October 16, 2020

To “continue to function as an organization,” RSPBA solicits 2021 memberships

The Royal Scottish Pipe Band Association has proactively asked bands to pay 2021 membership dues so that it can “continue to function as an organization,” according to a message posted on the association’s website. The association allegedly also sent an email to UK-based bands this week asking them directly to send in their dues before November.

“We hope that you understand the need to support your Association through the payment of these registration fees in order that we can continue to function as an organization, support and administer the membership of the bands and our volunteers, and prepare to run the five Major Championships in 2021 and beyond,” the website memo stated, bringing into question the association’s financial situation.

RSPBA Chairman John Hughes had not replied to a request for comment at publication time.

Hughes later on October 16th sent a message to the Lothian & Border Branch of the RSPBA, of which he is president, announcing that bands that are member of the branch will not have to pay additional fees, and their 2019/20 fees will carry over to 2020/21. UK-member bands must pay dues to both the headquarters and their branch, whereas most associations have a single payment, with the parent organizations splitting a share to each branch.

With the continuing coronavirus pandemic and rolling lockdowns occurring in the UK and most of the piping and drumming world, pipe band competition plans are in limbo for 2021. The five marquee championships that the RSPBA stages, along with membership dues, account for the vast majority of the association’s revenues.

The hundreds of UK pipe bands that comprise the RSPBA’s membership have been more or less on hiatus since March of this year, most trying to maintain interest with online meetings and chanter practices. A few have organized online solo competitions. But income for the majority of bands without sponsorships has been reduced to zero.

Membership dues to the RSPBA for a UK-based band range from £210 for adult bands to £190 for Novice Juvenile groups. Bands not based in the UK that wish to compete at an RSPBA event must pay a membership of £105, even though they would also have to be members of their home association. The RSPBA is believed to be the only pipe band association in the world that requires visiting bands to pay a membership. Total revenues in 2019 from band membership dues were about £66,000.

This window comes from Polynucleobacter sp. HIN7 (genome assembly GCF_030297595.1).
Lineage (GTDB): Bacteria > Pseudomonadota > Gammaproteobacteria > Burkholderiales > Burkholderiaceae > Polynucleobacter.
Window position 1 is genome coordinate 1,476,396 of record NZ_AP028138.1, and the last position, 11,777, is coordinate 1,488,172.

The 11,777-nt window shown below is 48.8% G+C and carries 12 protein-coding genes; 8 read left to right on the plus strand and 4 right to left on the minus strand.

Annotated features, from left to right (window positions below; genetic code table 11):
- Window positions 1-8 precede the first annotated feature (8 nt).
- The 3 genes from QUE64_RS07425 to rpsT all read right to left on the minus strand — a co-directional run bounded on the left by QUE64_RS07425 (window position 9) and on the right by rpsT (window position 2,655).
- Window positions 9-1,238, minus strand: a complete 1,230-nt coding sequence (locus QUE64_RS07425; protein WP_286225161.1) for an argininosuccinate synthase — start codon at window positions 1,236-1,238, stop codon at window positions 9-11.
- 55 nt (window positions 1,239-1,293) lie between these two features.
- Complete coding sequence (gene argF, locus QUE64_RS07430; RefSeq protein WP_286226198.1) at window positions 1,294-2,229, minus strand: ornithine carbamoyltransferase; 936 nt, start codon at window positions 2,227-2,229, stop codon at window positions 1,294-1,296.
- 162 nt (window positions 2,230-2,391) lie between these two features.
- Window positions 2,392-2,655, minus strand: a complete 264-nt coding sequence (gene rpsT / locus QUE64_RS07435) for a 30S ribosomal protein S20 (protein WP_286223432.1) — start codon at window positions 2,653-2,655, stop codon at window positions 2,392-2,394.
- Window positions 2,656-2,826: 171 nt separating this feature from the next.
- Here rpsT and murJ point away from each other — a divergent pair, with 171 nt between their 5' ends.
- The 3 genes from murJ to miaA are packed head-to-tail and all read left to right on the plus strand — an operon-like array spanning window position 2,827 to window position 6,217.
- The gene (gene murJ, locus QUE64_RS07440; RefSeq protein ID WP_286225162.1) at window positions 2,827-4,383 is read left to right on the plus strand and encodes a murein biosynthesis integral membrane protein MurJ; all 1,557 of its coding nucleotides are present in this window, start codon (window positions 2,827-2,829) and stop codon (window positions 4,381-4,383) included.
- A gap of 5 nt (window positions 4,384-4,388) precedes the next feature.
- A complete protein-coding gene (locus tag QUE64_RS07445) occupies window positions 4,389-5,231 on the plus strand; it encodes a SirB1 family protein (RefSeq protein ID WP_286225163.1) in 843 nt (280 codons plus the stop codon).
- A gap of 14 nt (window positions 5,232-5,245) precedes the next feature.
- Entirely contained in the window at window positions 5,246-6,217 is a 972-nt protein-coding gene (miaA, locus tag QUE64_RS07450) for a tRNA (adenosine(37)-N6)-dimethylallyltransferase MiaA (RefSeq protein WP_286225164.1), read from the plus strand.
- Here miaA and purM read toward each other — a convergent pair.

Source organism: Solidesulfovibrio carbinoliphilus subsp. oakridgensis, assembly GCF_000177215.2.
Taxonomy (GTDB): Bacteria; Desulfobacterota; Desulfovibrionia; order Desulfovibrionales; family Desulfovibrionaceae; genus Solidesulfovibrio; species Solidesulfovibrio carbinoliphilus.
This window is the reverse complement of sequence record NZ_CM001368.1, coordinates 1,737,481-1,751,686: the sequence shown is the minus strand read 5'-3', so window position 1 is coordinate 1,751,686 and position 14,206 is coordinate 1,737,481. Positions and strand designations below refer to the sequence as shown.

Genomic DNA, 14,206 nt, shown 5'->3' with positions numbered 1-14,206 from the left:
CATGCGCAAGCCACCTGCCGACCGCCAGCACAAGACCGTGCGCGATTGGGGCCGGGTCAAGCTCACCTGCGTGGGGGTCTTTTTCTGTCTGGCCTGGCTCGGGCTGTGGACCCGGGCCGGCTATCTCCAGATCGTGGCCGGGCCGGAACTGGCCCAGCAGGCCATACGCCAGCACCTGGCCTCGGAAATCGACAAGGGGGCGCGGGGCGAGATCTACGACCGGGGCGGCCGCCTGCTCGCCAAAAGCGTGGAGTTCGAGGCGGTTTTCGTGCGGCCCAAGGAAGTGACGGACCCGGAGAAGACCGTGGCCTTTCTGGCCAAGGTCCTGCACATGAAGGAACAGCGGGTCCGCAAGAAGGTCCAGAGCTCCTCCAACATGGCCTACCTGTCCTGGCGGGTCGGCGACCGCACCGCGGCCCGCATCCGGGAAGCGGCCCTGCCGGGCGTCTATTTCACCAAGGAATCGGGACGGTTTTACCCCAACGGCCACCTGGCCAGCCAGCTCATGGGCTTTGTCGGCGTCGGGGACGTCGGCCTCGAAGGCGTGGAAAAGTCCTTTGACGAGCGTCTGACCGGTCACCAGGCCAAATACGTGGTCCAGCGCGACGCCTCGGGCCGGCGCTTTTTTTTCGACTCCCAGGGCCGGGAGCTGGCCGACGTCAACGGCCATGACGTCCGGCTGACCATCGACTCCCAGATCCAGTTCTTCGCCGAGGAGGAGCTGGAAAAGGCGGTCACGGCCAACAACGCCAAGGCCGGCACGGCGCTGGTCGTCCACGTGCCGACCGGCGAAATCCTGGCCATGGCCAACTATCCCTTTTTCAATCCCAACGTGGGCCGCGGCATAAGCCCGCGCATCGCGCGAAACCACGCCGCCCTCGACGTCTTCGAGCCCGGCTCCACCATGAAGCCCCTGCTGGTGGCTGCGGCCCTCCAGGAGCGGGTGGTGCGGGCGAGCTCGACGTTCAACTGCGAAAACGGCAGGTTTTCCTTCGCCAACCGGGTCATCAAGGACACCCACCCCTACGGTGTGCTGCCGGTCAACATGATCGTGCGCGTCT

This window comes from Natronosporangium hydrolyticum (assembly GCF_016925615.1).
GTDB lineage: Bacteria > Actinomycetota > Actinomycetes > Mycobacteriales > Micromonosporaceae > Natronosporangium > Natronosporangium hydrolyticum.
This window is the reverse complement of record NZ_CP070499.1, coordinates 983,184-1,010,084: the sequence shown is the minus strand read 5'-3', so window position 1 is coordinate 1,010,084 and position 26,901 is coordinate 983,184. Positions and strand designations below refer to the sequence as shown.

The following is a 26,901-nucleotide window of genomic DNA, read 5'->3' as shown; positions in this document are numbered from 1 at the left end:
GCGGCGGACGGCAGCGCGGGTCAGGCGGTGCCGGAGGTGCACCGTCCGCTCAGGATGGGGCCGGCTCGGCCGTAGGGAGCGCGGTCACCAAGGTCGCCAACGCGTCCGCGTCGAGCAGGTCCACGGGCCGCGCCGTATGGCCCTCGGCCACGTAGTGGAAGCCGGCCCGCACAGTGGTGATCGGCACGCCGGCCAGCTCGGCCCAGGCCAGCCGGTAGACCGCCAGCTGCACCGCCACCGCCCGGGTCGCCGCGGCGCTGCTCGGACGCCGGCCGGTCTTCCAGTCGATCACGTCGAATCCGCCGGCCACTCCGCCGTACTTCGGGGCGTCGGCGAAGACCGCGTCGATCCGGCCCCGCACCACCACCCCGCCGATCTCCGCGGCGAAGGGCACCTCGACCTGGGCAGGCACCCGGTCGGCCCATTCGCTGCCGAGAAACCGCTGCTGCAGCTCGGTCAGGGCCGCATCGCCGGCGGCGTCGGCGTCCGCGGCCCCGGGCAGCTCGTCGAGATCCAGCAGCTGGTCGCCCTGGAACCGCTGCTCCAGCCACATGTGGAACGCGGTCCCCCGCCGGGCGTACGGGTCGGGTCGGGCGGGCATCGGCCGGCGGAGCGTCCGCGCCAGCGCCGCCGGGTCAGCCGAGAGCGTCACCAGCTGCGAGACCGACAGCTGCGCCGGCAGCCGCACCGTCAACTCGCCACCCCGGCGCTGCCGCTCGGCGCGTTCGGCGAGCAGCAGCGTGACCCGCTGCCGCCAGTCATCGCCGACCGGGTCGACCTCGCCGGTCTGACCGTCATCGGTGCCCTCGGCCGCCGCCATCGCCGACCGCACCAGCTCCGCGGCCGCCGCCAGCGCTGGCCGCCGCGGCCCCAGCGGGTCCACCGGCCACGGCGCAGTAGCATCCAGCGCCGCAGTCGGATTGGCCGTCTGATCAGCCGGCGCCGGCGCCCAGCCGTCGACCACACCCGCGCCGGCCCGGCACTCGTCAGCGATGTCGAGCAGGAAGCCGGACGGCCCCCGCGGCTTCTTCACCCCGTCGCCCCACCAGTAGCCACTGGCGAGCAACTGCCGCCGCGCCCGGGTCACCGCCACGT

As a result of a £1,000,000-plus renovation of its Glasgow headquarters, the association’s finances have been under question for more than the last several years. The organization acknowledged that it took out loans and received grants to help with the situation. When COVID-19 effectively shut down the entire 2020 competition season, the RSPBA missed out on essential revenues that had been counting on to restore its finances.

RSPBA headquarters at 45 Washington Street, Glasgow.

The association revealed in its 2019 Financial Statement that there was an impairment loss of £585,553 applied to the headquarters’ value, which was assessed at only £500,000, even after the £1,00,000-plus renovation.

To pay for the renovation, the RSPBA bypassed its written policy at the time of maintaining a minimum cash balance of £261,009 at all times – the amount that the association identified to operate in a typical year.

“The brass neck of the directors to demand registration fees for the incoming year,” said one representative of an RSPBA member band who spoke on condition their name is not used. “Bands are not in a position to pay anything since there has been zero prize money and little opportunity to fundraise since this time last year. Bands aren’t even allowed to practice at present but they want us to plug the hole in ‘their’ finances. We didn’t get a say on how our money was spent over the last few seasons – £1.2 million on a building we’re not allowed to use without paying. The age old ‘we need to the money or the association will fold . . .’ doesn’t wash! Let it fold and perhaps a better one with proper governance and bands’ interests at the heart would come along.”

The Scottish Schools Piping & Drumming Trust has reportedly cancelled its highly successful annual spring competition that typically attracts dozens of school pipe bands. Hughes is a trustee with the non-profit organization, which promotes piping and drumming in Scotland’s school systems.

“At this point in time, we are still hopeful of a season of some sort next year, but at present we do not yet know what that will look like,” the RSPBA memo stated.

The RSPBA is also in the middle of searching for a new Chief Executive after incumbent Ian Embelton announced his retirement. Embelton had held the job, which pays around £50,000, since 2001. The association has furloughed its staff of five paid employees under the UK’s scheme. The RSPBA is one of very few pipe band associations globally that has any full- or even part-time paid staff.

Last year, the association asked officials to consider waiving their judging or stewarding fees to help offset costs. It also announced that bands would need to pay to use the renovated headquarters.

In August, the RSPBA asked member bands in Scotland to lobby elected officials to create an exemption to allow pipe bands to practice in-person. The Scottish government eventually replied saying that it was not currently possible.

The only pipe band rich countries with active in-person practices and competitions are New Zealand and parts of Australia. Both nations have had more success with dealing with COVID-19 than other countries where competing pipe bands operate in significant numbers.



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RSPBA financial statement raises more questions than answers
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